“The safety of the United States, under Divine protection, ought to rest on the basis of systematic and solid arrangement, exposed as little as possible to the hazard of fortuitous circumstances.” In 1794 Washington communicated that, “as auxiliary to the state of our defence, to which Congress can never too frequently recur, they will not omit to inquire whether the fortifications which have been already licensed by law be commensurate with our exigencies.” And, in his farewell address, he urged upon the people to bear in mind “that timely disbursements to prepare for danger frequently prevent much greater disbursements to repel it.” Such were the sentiments of the Father of his Country, and such have been the sentiments of the most distinguished patriots of our republic. Such has been the favorite doctrine of every administration, with perhaps a single exception, from the formation of the Government to the present period. As a means of defence, fortifications will continue to be regarded as of primary importance; and in the language of the Secretary of War, as used in his able and .." report, “It is the duty of the Government to afford adequate protection to the seacoast-a subject of paramount obligation; and that we are called upon by every consideration of policy to push the necessary arrangements as rapidly as the circumstances of the country and the proper execution of the work will allow.” “Every town large enough to tempt the cupidity of an enemy should be defended by .. fixed or floating, suited to its local position, and sufficiently extensive to resist such attempt as would probably be made against it.” This, sir, is my text, and this my doctrine. Whatever may be our reliance upon the efficiency of our army in time of war; whatever may be our confidence in the energies of our navy in the day of danger; yet it will not be denied that fortifications, well manned and well armed, are indispensably necessary for affording adequate and proper protection to our principal harbors and towns upon our maritime frontier. In no other mode or manner can the population and prop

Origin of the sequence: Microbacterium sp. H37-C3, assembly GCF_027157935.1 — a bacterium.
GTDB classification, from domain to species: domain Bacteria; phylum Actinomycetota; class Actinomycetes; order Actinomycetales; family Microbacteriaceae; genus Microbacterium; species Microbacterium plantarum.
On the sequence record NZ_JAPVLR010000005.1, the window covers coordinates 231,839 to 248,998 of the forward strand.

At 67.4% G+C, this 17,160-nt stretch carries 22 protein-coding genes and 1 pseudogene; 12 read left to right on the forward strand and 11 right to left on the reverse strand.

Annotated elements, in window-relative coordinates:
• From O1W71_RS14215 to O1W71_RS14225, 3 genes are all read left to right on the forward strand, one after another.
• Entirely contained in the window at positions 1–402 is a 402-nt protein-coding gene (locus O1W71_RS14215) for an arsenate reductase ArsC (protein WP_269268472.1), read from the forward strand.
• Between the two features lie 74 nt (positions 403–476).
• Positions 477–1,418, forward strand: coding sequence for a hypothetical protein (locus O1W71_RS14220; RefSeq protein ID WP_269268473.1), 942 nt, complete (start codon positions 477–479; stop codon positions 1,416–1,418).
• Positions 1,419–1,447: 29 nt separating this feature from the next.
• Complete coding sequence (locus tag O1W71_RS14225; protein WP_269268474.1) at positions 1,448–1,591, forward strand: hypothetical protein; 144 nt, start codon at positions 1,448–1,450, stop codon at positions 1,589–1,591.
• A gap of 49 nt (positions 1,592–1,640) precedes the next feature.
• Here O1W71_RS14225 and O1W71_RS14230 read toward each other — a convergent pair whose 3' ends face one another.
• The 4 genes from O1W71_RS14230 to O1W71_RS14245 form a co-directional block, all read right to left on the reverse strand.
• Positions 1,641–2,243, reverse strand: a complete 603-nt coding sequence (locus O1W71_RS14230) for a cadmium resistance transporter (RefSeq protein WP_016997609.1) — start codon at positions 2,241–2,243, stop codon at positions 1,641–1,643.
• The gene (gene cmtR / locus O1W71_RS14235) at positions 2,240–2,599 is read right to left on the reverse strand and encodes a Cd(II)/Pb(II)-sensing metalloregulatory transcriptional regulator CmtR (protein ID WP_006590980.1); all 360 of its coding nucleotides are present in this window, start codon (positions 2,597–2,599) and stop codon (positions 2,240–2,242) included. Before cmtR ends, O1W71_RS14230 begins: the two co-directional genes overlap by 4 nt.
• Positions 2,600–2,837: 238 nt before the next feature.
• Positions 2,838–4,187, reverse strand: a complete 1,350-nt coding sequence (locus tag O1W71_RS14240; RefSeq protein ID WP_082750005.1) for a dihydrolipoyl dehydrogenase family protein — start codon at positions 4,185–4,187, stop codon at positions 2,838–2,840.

erty at particular points be so well defended and so securely preserved. It is, then, the voice of wisdom and of prudence, the dictate of sound policy and economy, to continue the system of fortifications—of protecting our maritime frontier, by the erection, at important and vulnerable points upon the coast, of permanent and enduring fortresses. I believe this to be the prevailing sentiment of our country; and in this day of our prosperity, in the abundance of our means, we ought to make liberal appropriations for objects of general defence and permanent protection. It cannot be controverted that some of our most important harbors, some of our principal towns and cities, some of our most valuable navy yards and naval depots upon our maritime frontier, are at this moment entirely defenceless; so exposed to attack that, in the event of a war, they would have to rely for their security upon the forbearance of the enemy. This is literally true with reference to the whole extent of our maritime frontier within the limits of New England. It is not my purpose to speak of any other point except the harbor of Portsmouth, which requires at the hands of the Government better protection, security, and defence. I leave other places to the care of other Senators better able than myself to look after their interests. I am free to admit that the opposition to this particular bill, as now modified, has greatly surprised me, after the expression of the unanimous opinion of the Senate upon the subject of public defence, and of the duty of Congress to make appropriations with reference to that subject. After the adoption of the resolution of the Senator from Missouri, in the early part of the session, proposing to make appropriations for the permanent security of the country, I could not but regard it, in some degree, as a pledge on the part of the Senate to give “their support to such legislative measures as shall have for their object the accomplishment of these great purposes.” I could not have anticipated such an opposition as is made to this bill. It has not been urged, from the commencement of the debate to the present time, and he believed that it was not even pretended by any one, that fortifications were not necessary, and were not required by every consideration of public policy, at the various points named in the bill. It seemed to be distinctly admitted, that a proper regard to public and to private security called upon Congress to erect adequate fortifications at the several places designated in the bill before the Senate. And yet the bill was opposed--strenuously and resolutely opposed. He would, therefore, attempt to show that the opposition to the appropriation for a work of defence near Portsmouth was altogether unreasonable; and that the facts which he would present to the consideration of the Senate would, he believed, demonstrate the propriety, the peculiar fitness, the absolute necessity, of fortifying this particular point upon our maritime frontier. The bill proposes to appropriate for this year one hundred and fifty thousand dollars to this object; and the amendment now offered by the Senator from Missouri continues the same amount of appropriation for the year 1837. The immediate questions presented to the Senate are— 1st. Would a fortification at the mouth of the Piscataqua river, under existing circumstances, be necessary? 2d. Would it be practicable? 3d. Would the cost of its erection be extravagant? 4th. Would its importance justify its probable expense? Certain the fact is, that, at this time, there are at that place no fortifications, worthy of the name. Fort Constitution, on New Castle island, and Fort McCleary, on the opposite side of the river, are both in a ruinous condition. The other works of defence which were